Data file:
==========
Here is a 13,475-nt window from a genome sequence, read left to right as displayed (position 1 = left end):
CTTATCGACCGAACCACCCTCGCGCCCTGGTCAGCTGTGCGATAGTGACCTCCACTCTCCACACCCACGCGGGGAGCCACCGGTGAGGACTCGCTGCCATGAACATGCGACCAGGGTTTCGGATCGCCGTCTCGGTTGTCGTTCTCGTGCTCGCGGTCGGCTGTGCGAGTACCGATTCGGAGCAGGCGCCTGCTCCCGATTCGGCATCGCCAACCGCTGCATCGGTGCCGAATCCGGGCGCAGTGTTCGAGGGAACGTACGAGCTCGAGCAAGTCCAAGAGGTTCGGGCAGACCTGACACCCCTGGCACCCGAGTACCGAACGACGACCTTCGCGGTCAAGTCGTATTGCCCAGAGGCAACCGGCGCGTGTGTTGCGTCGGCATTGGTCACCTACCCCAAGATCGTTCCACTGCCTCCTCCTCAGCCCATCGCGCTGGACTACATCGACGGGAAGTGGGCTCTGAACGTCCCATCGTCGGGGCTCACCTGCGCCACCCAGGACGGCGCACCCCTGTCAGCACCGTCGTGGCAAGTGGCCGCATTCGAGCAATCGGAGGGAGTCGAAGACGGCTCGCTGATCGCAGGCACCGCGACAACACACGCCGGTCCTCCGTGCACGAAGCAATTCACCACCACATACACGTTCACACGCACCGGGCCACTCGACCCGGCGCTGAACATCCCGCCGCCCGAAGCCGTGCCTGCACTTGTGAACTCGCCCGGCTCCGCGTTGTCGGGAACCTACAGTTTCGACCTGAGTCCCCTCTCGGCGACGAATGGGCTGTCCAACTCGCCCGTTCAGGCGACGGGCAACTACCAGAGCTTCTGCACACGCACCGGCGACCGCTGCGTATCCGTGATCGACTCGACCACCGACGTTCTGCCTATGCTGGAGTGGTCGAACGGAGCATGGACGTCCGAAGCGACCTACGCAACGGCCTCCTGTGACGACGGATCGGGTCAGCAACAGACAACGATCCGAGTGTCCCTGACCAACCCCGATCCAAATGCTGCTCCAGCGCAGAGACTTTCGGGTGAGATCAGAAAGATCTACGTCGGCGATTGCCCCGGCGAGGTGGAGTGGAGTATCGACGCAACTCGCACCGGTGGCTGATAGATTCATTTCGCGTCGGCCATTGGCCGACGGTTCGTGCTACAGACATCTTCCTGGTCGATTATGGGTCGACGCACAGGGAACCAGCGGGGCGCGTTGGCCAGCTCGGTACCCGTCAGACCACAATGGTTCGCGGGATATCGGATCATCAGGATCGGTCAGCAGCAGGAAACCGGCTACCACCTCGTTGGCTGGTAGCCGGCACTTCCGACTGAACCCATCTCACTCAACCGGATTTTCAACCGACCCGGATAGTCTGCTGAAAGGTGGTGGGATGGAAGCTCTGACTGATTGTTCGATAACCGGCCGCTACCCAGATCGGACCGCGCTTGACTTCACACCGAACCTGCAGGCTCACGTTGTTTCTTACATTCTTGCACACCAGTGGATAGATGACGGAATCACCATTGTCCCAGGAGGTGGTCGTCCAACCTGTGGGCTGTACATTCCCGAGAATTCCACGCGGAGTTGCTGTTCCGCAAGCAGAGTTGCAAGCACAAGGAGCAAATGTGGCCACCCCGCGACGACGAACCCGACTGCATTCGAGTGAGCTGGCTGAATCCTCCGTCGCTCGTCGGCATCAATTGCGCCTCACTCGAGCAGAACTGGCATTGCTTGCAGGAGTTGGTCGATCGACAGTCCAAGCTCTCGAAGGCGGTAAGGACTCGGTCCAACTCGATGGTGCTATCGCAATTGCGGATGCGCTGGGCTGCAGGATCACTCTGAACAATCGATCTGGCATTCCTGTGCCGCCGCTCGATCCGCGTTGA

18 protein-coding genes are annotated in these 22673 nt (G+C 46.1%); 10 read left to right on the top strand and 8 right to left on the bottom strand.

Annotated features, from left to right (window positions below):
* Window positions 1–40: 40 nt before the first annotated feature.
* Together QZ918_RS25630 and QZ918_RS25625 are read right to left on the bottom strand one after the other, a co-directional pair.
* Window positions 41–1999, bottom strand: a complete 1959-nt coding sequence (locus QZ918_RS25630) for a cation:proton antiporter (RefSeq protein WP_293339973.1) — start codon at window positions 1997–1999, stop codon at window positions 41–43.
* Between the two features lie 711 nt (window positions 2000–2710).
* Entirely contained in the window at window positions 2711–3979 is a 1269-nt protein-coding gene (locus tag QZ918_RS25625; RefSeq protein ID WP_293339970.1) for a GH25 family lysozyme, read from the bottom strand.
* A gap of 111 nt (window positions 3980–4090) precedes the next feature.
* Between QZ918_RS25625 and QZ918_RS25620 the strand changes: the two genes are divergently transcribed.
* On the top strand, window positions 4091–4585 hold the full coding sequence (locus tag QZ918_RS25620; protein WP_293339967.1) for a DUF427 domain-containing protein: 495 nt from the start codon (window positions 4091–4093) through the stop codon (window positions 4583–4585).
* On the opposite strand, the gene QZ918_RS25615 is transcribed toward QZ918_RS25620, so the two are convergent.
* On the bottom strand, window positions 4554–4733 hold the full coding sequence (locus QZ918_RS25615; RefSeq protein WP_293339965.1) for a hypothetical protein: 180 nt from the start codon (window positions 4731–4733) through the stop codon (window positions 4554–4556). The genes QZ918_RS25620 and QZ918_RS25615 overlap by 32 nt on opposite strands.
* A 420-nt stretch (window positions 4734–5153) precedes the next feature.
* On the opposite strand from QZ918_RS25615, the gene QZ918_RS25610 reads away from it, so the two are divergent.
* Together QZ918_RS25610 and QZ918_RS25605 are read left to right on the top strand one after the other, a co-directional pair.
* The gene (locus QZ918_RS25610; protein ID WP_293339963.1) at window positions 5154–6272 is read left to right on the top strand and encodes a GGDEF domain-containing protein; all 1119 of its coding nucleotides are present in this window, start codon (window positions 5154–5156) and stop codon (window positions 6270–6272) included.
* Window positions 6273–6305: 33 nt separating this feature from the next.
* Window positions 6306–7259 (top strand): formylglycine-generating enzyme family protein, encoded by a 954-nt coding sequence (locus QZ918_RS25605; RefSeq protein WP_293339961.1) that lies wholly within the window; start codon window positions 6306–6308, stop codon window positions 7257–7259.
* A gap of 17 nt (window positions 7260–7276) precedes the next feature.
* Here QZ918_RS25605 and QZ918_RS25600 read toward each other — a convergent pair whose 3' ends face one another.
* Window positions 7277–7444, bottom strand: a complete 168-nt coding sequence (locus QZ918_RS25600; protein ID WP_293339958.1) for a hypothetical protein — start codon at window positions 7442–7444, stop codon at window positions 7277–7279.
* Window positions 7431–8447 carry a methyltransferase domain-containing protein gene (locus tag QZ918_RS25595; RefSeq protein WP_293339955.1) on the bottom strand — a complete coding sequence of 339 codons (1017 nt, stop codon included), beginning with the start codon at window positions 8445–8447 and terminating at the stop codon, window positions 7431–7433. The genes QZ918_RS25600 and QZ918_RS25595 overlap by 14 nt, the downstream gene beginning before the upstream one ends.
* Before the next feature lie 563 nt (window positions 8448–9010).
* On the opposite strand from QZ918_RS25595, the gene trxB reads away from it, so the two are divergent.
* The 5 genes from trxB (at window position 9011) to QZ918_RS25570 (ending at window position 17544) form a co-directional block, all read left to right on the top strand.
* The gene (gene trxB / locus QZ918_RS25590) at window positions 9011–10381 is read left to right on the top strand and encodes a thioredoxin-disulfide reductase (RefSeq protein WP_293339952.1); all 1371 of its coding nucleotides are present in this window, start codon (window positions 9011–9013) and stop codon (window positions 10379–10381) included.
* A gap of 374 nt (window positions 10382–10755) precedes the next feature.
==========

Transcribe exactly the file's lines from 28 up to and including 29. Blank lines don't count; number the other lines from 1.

* The gene (gene trxB / locus QZ918_RS25590) at window positions 9011–10381 is read left to right on the top strand and encodes a thioredoxin-disulfide reductase (RefSeq protein WP_293339952.1); all 1371 of its coding nucleotides are present in this window, start codon (window positions 9011–9013) and stop codon (window positions 10379–10381) included.
* A gap of 374 nt (window positions 10382–10755) precedes the next feature.